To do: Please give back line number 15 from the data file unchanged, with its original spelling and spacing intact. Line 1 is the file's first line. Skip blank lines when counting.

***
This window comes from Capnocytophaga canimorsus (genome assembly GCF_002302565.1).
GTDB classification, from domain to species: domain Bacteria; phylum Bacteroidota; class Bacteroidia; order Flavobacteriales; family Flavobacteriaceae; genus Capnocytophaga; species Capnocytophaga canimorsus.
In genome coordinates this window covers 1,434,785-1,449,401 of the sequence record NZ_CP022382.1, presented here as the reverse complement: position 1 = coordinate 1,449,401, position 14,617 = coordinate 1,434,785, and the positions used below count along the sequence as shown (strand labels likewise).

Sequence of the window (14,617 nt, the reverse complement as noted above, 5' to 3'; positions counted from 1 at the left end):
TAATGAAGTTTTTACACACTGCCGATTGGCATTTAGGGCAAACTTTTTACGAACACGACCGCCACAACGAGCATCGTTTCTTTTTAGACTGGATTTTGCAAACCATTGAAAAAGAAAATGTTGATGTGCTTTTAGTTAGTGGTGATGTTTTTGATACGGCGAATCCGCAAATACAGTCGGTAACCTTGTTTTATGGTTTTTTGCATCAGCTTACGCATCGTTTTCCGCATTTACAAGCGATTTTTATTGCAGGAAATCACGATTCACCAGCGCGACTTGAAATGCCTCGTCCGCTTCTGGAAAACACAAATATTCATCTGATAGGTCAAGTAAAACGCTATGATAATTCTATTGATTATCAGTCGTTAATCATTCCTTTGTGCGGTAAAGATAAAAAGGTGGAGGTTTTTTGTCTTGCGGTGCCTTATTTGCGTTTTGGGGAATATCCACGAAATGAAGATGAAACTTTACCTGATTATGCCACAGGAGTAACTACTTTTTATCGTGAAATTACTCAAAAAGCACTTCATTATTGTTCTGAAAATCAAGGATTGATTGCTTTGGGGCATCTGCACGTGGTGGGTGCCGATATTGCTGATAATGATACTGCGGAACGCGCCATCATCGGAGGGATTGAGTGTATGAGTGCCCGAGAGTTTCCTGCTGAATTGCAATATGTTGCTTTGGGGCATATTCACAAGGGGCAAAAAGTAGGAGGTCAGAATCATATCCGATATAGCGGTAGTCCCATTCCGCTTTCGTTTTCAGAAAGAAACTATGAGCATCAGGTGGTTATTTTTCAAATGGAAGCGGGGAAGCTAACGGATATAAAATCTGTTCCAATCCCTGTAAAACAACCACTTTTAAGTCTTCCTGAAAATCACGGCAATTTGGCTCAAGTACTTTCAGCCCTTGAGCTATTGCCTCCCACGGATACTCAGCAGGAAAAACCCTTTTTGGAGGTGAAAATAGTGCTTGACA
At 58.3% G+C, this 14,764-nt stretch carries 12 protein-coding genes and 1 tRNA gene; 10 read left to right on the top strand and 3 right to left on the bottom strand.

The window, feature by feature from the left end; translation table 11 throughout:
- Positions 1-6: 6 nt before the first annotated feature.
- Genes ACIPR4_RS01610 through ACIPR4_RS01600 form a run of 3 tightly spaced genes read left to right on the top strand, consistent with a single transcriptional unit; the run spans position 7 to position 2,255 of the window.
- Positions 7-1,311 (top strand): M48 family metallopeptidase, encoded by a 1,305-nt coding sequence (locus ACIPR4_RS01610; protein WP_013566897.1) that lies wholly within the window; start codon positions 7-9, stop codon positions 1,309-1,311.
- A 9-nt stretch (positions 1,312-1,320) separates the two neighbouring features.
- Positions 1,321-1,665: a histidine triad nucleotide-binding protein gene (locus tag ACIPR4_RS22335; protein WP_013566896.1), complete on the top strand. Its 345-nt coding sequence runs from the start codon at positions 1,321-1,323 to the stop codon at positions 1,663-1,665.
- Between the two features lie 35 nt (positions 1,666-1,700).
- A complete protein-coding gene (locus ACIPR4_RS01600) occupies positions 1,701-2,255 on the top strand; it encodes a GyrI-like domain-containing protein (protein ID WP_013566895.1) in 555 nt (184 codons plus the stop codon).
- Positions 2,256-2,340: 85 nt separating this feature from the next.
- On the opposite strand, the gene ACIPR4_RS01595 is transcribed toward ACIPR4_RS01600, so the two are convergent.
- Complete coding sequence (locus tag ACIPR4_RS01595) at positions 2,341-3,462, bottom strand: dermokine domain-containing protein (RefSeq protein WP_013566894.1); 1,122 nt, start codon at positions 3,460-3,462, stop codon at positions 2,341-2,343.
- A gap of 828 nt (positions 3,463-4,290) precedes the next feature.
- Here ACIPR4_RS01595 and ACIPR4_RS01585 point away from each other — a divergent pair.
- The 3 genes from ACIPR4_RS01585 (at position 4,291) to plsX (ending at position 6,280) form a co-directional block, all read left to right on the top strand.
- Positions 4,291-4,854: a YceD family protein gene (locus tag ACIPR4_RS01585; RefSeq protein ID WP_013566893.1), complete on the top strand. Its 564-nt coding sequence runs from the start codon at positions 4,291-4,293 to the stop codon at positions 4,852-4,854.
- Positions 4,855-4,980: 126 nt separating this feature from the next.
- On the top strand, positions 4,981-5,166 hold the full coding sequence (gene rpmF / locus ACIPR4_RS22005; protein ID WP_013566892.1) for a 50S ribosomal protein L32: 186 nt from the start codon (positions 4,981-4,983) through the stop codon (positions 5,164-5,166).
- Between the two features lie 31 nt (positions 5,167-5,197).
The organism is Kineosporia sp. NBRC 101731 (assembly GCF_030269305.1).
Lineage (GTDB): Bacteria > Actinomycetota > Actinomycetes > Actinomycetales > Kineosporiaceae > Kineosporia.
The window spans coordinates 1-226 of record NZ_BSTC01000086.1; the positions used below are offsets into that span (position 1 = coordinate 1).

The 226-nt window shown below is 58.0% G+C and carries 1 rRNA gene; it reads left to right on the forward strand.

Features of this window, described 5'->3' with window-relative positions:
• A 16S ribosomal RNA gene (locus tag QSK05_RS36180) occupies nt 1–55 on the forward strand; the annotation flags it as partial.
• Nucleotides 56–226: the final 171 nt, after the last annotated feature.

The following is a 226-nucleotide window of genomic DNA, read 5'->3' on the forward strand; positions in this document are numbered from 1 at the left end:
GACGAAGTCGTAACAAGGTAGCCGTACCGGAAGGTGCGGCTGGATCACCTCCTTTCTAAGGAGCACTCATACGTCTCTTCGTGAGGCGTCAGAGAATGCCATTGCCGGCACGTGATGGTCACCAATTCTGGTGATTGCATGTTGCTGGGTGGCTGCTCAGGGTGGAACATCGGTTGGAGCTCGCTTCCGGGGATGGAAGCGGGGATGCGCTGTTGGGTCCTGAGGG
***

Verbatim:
- Positions 2,256-2,340: 85 nt separating this feature from the next.